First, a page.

We also invited the VCT (volunteer, counseling and testing) HIV group from Kijabe hospital. This is the same program that CTC will be running out of our office as we have now signed an agreement with the Hospital. Maai Mahiu has some of the highest HIV rates in all Kenya with over 20% but probably closer to 30%. Truck towns breed problems. The govn't places the HIV rate of all Kenya at 6%. We saw a record number this year, 350. There were some tough times with this area this year. We saw two different mothers come in with their 1 year old babies wanting to be tested. And both mother and child were positive. It breaks my heart to see young ones who will have such a hard life ahead. Also, there was a woman who came to be tested who had not left her house in two weeks because her husband had beat her so badly. She wanted the two to be tested as she suspected they had HIV, but when he found out he flipped out on her. Her face was still swollen and eyes black and blue. It was additionally sad because her test came back positive. Now she had to go home to her husband and tell him. Generally, women do not cheat on their husbands in Kenya. The men are the ones who go out and sleep with other women, come home and then give HIV to the wife. These are not the bright side of the week but knowing we did test so many gives these people the chance to get into the program and receive both counseling and ARV drugs for free. So all in all it's a win even with positive results.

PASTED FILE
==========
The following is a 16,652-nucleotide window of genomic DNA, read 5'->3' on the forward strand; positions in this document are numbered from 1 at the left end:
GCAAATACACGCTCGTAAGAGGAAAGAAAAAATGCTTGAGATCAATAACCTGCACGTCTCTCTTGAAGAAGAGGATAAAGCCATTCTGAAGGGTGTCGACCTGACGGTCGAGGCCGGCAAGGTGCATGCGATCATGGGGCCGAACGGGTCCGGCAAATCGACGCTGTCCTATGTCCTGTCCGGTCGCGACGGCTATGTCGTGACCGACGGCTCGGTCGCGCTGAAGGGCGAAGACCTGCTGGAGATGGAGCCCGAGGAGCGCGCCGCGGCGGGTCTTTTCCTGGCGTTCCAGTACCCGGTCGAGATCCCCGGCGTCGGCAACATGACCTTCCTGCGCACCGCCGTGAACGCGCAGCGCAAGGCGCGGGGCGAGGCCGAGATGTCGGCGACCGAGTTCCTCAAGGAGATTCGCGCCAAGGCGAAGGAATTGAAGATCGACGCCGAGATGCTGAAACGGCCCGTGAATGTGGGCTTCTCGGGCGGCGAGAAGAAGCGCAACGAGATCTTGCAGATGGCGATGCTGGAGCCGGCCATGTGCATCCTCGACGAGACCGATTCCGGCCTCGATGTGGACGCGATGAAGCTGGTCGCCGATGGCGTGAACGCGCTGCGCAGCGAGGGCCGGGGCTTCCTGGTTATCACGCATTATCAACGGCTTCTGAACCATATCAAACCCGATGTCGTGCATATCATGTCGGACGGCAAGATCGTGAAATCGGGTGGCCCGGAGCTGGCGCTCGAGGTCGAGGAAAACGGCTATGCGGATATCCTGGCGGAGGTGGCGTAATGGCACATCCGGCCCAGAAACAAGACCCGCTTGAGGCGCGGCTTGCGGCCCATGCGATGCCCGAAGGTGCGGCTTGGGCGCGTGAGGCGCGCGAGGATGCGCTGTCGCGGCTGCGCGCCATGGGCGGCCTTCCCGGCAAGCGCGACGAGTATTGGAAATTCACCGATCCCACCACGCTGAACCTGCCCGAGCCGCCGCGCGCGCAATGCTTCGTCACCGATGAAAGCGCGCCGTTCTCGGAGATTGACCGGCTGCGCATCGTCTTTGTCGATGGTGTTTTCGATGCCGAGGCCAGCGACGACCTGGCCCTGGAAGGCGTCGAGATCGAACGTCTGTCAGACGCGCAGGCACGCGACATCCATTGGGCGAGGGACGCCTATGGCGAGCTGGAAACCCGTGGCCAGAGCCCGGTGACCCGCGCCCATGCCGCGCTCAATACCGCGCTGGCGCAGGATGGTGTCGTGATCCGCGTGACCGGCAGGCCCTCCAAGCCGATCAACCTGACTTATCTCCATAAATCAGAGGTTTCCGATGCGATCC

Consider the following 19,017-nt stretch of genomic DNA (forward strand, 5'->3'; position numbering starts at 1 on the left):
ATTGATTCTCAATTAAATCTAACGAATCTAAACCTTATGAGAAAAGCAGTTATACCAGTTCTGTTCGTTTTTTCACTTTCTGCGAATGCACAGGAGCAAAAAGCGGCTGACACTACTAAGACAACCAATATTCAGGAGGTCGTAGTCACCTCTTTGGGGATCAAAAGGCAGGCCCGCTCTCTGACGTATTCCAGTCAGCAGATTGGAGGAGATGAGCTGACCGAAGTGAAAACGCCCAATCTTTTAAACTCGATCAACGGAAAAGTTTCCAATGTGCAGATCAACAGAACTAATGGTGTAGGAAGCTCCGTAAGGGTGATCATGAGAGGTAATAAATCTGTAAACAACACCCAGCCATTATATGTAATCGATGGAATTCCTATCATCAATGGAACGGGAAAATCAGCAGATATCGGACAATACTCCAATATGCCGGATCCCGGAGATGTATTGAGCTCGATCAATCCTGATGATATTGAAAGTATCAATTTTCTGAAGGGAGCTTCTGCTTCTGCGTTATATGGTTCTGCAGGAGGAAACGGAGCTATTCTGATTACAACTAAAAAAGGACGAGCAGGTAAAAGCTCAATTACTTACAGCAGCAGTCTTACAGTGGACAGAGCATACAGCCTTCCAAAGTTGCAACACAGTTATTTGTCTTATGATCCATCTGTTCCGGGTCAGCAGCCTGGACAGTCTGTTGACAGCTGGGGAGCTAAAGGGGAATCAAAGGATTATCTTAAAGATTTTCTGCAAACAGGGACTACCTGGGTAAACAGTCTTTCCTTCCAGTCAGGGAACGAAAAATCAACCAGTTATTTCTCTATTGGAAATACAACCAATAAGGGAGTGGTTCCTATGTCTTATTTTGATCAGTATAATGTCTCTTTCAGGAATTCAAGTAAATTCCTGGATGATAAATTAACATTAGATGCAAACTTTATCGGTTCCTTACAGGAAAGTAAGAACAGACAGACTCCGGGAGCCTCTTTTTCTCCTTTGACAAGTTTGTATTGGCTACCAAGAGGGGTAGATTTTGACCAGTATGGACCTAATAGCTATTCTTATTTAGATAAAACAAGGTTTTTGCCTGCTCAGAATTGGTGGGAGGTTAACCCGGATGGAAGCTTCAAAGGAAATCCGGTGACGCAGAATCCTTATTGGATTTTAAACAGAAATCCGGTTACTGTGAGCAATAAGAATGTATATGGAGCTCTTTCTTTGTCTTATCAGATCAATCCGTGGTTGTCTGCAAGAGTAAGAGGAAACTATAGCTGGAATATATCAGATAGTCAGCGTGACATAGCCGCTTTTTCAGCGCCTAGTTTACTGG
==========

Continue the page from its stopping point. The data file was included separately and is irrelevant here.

Often education is the biggest need within Maai Mahiu. For the second year we had an education area where grad students worked with individuals on family planning, pre natal care and nutrition. So many of the basics in the West that we take for granted simply are not known or followed in Maai Mahiu. Washing hands, baby care, balanced diet, cooking methods etc. The grad students did a fabulous job on educating and also gaining a lot of current information that we can use for the future to design our community health programs

We also saw one baby born during the clinics. It's always amazing how when a baby is born during the week all other clinics seem to stop. No matter how seasoned the medical staff are they always see a new addition to this crazy world as a wonderful reason to stop and watch. The government officials also came to see the clinic in work and were very impressed. It's good to have the big boys on our side. Total the doctors saw 900 patients and dolled out a huge amount of prescription drugs. The pharmacy ran smoother than ever. Not overwhelmed like past years. This year they started a new policy of trying to supply de-worming medicines to entire families. This is a major medical problem for the community. One Masaai man came to get the drugs for his entire family. 24 in total. His 3 wives, himself and 20 children. Yes 20 children. I guess we in the U.S. can never complain about our big families. Can you imagine 20 children?